Surfing Sumatra

James planned our travel route based on optimal surf conditions in the surf-friendly countries we planned to visit (Tahiti, Australia, New Zealand, Fiji, Portugal, etc). After Bali we’d explore surf-less South East Asia before heading to Europe in time for springtime and swell but after 3 land locked months he was going crazy, so we started exploring the closest places that we could visit with surf but without breaking the bank. The Chinese island Hainan had great reviews by surfers of beautiful empty waves and was so close to Hanoi but logistically proved impossible to do at the last minute. Travel agents warned us that a visa could take weeks due to strained relations between Vietnam and China. Instead we took another look at Banda Aceh at the top of Sumatra, Indonesia where we had considered going after Malaysia.

Cheap plane tickets, visas on arrival and a beautiful bungalow that offered surfers boat rides to the waves made it an easy choice.  48 hours later we left Vietnam and after a quick night in Kuala Lumpur, we were in Banda Aceh being picked up at the airport by Sam, owner of Lhoknga Riverside Resort, and Alice the Manager. Sam and Alice gave us the full tour, showing us Banda Aceh, stores and the surf spot at Lhoknga beach. On the drive from Banda Aceh to Lhoknga (about 25 minutes) there was an incredible valley with rice fields and bright green mountains above.

The resort was paradise, with lovely private bungalows, communal open-air buildings for dining (some over looking the river) and flowers in bloom everywhere. The fresh ocean air was literally what the doctor ordered. My ear was still bothering me in Vietnam, so I went to the doctor who prescribed a forth antibiotic (!!) and was advised to leave Hanoi, where the pollution was probably impeding a full recovery. After so many months without a place or the tools/ingredients to cook for ourselves, I can’t fully convey my joy to have a kitchen.

Just days before we arrived, the motor was stolen off of the Lhoknga resort boat, which meant that James would need a different form of transport to/from the beach unless he wanted to walk it (25 minutes). After having avoided driving a motorbike for all of South East Asia, James decided that if he were only driving himself (and not endangering me) he would give it a go. Since the boat wasn’t available Lhoknga Resort gave James a motorbike to use (for free) for our entire visit. James quickly learned how to drive a manual motorbike, ONE HANDED – as he had to hold his surfboard.

While James was off surfing I had the opportunity to get to know the family that runs Lhoknga Resort. In his ‘retirement’ Sam has opened up the resort, which features a Kite Surfing school (in season) run by French Kite-surfers Regis and Alice.  Sam’s primary residence with his wife Maha "Chi-Chi" is in Medan, so he splits his time between both homes. While Regis focuses primarily on the Kite-surfing school, Alice manages all aspects of the resort. They treat one another like family and by extension, the guests too! Chi-chi normally prefers to stay in Medan but happened to be in Lhoknga during our visit and I had a great time bonding with her and Alice. On the road one of the things I missed most was spending time with my girlfriends. I happily accepted Alice and Chi-chi’s invitation to go shopping with them and we had such a great ‘girl time’! First we went to the traditional local market for fresh vegetables, fruit and herbs, and then we visited the brand new western style supermarket. Even though the selection wasn’t nearly as big as a first world supermarket, it was totally insane to walk-through the aisles after 5 months of living in SE Asia. The three of us could have stayed for hours! Alice’s favorite part of Chi-chi’s visits to Lhoknga is her delicious Sumatran cooking.  We were lucky enough to enjoy two dinners whipped up by Chi-chi and each one was fantastic! She made this delicious flat bread that was similar to Naan, I could not get enough.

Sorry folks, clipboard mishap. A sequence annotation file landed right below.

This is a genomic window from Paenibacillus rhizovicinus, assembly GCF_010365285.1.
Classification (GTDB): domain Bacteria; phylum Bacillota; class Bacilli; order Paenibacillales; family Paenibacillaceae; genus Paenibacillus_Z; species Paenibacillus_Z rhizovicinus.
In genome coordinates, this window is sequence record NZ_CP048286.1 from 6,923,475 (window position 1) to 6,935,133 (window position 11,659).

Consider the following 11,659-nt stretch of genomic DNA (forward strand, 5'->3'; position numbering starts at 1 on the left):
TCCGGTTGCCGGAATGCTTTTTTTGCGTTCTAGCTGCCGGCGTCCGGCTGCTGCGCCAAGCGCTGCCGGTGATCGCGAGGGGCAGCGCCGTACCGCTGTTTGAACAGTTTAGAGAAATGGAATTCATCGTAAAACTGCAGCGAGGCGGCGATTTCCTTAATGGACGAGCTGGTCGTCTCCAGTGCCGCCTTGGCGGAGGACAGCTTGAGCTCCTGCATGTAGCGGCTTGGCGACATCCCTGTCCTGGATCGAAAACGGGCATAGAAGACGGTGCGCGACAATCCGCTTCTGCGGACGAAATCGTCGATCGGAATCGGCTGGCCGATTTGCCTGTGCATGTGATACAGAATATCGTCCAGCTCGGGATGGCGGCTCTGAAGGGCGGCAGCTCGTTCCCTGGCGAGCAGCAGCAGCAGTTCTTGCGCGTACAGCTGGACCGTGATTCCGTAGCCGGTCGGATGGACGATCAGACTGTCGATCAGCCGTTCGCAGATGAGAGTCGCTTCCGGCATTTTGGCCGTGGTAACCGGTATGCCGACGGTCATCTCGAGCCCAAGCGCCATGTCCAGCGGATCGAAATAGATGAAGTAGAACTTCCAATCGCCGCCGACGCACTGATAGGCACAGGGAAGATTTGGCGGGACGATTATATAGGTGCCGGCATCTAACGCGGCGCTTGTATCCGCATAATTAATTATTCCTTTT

Banda Aceh is under Sharia (Islamic) law, so women (foreigners excluded) are required to wear headscarves and traditional Jilbab dress, the sale of alcohol is tightly controlled, and prayer times/attendance is strictly enforced. We happened to be in Banda Aceh for New Year’s Eve, which is a divisive issue there. Since Islam doesn’t recognize western calendar, locals are forbidden from celebrating New Year’s Eve on December 31st. The anti-celebration is enforced by outlawing the sale/consumption of alcohol, playing music and fire (as in no fireworks) on this day.  Since Lhoknga Resort is entertaining foreign guests they hosted a very special steak frites (fish for me) NYE dinner and as foreigners we were allowed to drink alcohol. It turned out to be an almost exclusively French gathering and we had a great night. In the middle of the night I heard fireworks, the next day I asked who would have been brave enough to set them off? The answer: the Indonesian military.